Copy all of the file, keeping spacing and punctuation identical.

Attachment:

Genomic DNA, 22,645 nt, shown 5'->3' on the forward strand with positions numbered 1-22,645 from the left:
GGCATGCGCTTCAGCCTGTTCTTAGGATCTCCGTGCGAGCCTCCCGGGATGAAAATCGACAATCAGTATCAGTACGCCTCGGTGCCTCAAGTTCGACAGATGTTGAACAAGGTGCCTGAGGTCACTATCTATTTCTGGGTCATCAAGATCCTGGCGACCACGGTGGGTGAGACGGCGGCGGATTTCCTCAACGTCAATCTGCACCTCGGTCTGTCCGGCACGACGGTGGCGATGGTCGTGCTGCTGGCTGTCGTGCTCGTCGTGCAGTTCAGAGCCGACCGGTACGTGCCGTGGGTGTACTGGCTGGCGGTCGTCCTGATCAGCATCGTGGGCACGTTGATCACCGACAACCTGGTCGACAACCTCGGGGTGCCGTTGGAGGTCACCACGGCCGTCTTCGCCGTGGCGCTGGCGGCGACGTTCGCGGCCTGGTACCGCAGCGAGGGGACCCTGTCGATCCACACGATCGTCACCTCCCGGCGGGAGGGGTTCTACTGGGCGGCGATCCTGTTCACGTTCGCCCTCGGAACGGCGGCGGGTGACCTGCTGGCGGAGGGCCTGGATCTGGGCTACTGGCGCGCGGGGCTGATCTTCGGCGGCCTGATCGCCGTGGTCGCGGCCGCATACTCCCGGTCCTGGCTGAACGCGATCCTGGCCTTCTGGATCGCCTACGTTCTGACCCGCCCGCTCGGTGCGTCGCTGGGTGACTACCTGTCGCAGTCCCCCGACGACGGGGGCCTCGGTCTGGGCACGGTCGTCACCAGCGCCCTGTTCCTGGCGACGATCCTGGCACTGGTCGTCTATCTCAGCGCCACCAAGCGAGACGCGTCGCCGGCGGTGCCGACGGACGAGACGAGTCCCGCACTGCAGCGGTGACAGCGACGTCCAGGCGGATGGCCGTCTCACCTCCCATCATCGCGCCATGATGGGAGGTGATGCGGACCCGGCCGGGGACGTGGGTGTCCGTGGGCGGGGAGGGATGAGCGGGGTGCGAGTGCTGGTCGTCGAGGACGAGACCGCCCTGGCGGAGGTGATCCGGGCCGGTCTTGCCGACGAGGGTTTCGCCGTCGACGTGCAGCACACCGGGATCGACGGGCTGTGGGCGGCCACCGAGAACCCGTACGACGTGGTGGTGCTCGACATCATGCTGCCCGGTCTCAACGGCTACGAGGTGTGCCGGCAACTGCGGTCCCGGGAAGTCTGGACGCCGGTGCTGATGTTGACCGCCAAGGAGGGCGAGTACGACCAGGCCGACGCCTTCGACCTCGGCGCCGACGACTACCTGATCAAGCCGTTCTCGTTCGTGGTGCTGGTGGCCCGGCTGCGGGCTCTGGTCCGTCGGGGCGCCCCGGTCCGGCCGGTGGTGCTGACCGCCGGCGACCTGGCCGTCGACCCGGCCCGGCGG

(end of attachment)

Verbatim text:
Genomic DNA, 22,645 nt, shown 5'->3' on the forward strand with positions numbered 1-22,645 from the left:
GGCATGCGCTTCAGCCTGTTCTTAGGATCTCCGTGCGAGCCTCCCGGGATGAAAATCGACAATCAGTATCAGTACGCCTCGGTGCCTCAAGTTCGACAGATGTTGAACAAGGTGCCTGAGGTCACTATCTATTTCTGGGTCATCAAGATCCTGGCGACCACGGTGGGTGAGACGGCGGCGGATTTCCTCAACGTCAATCTGCACCTCGGTCTGTCCGGCACGACGGTGGCGATGGTCGTGCTGCTGGCTGTCGTGCTCGTCGTGCAGTTCAGAGCCGACCGGTACGTGCCGTGGGTGTACTGGCTGGCGGTCGTCCTGATCAGCATCGTGGGCACGTTGATCACCGACAACCTGGTCGACAACCTCGGGGTGCCGTTGGAGGTCACCACGGCCGTCTTCGCCGTGGCGCTGGCGGCGACGTTCGCGGCCTGGTACCGCAGCGAGGGGACCCTGTCGATCCACACGATCGTCACCTCCCGGCGGGAGGGGTTCTACTGGGCGGCGATCCTGTTCACGTTCGCCCTCGGAACGGCGGCGGGTGACCTGCTGGCGGAGGGCCTGGATCTGGGCTACTGGCGCGCGGGGCTGATCTTCGGCGGCCTGATCGCCGTGGTCGCGGCCGCATACTCCCGGTCCTGGCTGAACGCGATCCTGGCCTTCTGGATCGCCTACGTTCTGACCCGCCCGCTCGGTGCGTCGCTGGGTGACTACCTGTCGCAGTCCCCCGACGACGGGGGCCTCGGTCTGGGCACGGTCGTCACCAGCGCCCTGTTCCTGGCGACGATCCTGGCACTGGTCGTCTATCTCAGCGCCACCAAGCGAGACGCGTCGCCGGCGGTGCCGACGGACGAGACGAGTCCCGCACTGCAGCGGTGACAGCGACGTCCAGGCGGATGGCCGTCTCACCTCCCATCATCGCGCCATGATGGGAGGTGATGCGGACCCGGCCGGGGACGTGGGTGTCCGTGGGCGGGGAGGGATGAGCGGGGTGCGAGTGCTGGTCGTCGAGGACGAGACCGCCCTGGCGGAGGTGATCCGGGCCGGTCTTGCCGACGAGGGTTTCGCCGTCGACGTGCAGCACACCGGGATCGACGGGCTGTGGGCGGCCACCGAGAACCCGTACGACGTGGTGGTGCTCGACATCATGCTGCCCGGTCTCAACGGCTACGAGGTGTGCCGGCAACTGCGGTCCCGGGAAGTCTGGACGCCGGTGCTGATGTTGACCGCCAAGGAGGGCGAGTACGACCAGGCCGACGCCTTCGACCTCGGCGCCGACGACTACCTGATCAAGCCGTTCTCGTTCGTGGTGCTGGTGGCCCGGCTGCGGGCTCTGGTCCGTCGGGGCGCCCCGGTCCGGCCGGTGGTGCTGACCGCCGGCGACCTGGCCGTCGACCCGGCCCGGCGG